For decades, we’ve known that increased activity leads to an overall healthier lifestyle. In recent years this mentality has crept into our workday, too. For managers, the struggle becomes how to encourage our workforce to get up and take fitness breaks when our ultimate focus should be on productivity and meeting business objectives between the hours of 9 a.m. and 5 p.m.?
Ironically, research shows that when employees are encouraged to get away from their desks and intentionally increase movement, productivity increases. Researchers attribute this to the fact that aerobic activity gets blood pumping and regulates hormones in a way that calms nerves, reduces stress and battles burnout.
Last year, James Levine, M.D., a professor of medicine at the Mayo Clinic in Scottsdale, was quoted as saying, “Sitting is more dangerous than smoking, kills more people than HIV and is more treacherous than parachuting. We are sitting ourselves to death.” This statement is not only shocking, it is causing many companies — large and small — to reevaluate their policies about increased activity at work.
Currently, the average American adult sits for 13 hours a day. Paired with the standard eight hours of sleep each night, this leads to a significantly sedentary lifestyle. This reality, often termed as “sitting disease,” is associated with an elevated risk of 34 chronic diseases that include obesity, diabetes, cancer and cardiovascular disease.
In a New York Times article, researchers found standing up and walking around for as little as 5 to 10 minutes every hour made a real difference in a person’s quality of life — not only at work but in their personal lives, too. Benefits of incorporating movement included a lift in mood, stress reduction and less fatigue without reducing focus or attention. Plus, regular movement even helped battle hunger pangs.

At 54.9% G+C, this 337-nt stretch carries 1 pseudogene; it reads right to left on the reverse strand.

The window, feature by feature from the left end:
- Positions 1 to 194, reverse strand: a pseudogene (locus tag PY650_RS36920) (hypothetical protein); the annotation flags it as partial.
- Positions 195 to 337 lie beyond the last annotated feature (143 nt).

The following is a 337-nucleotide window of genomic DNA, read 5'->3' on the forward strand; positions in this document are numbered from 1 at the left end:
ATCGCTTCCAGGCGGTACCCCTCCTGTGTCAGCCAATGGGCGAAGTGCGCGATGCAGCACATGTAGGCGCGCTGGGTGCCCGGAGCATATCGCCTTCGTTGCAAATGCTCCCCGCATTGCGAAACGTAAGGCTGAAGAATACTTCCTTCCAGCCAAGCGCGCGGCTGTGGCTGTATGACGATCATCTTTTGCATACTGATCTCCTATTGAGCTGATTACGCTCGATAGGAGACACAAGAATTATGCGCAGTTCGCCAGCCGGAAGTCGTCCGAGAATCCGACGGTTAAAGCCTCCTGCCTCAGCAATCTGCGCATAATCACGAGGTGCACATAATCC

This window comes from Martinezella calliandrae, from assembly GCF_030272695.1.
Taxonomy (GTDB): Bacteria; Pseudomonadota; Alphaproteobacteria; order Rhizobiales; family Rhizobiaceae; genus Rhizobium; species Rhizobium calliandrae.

But, how do companies balance workloads with increased activity?
Since many employers are starting to see the benefit of increased activity at work — not only in their employees’ health but on their bottom line as well — companies are looking for ways to motivate employees to step up activity during work hours. From standing workstations and treadmill desks to Fitbit and walking competitions, companies are making movement at work a viable option.
Many organizations in and around Phoenix have decided it’s time to prioritize activity in the workplace. Companies like Arizona Helping Hands, the United Dairymen of Arizona and the Make-a-Wish America organization recently participated in the inaugural Terryberry Arizona Workplace Walking Challenge. The six-week business-to-business competition included nearly 2,000 local employees. The challenge encouraged overall employee wellness and rewarded participants for meeting daily step goals.
During the Walking Challenge, Arizona Helping Hands even converted its 18,000-square-foot warehouse into a walker’s paradise. Orange cones were set up so employees could briskly walk laps throughout the day. And, while participants said it was often tricky to rip themselves away from their desks or projects to get in a walk, they did report they were more focused, clear-minded and, ultimately, more productive after having stepped away for a short activity break.
The increased interest in wellness programs in the U.S. demonstrates that employers value their staff members’ wellbeing and overall health. They also realize that a healthy work environment means employees take fewer sick days, ask for less time off for doctors’ appointments and have lower health insurance premiums. Plus, employers found employees who get up and move during the workday are overall more satisfied, more productive and less likely to search out other jobs.
Alex Allion is western U.S. sales director of Terryberry, with more than 20 years of experience providing skillful leadership through the effective communication of the company’s corporate vision, including thought-leadership to hundreds of organizations on developing and implementing recognition strategies to enhance talent engagement and employee retention.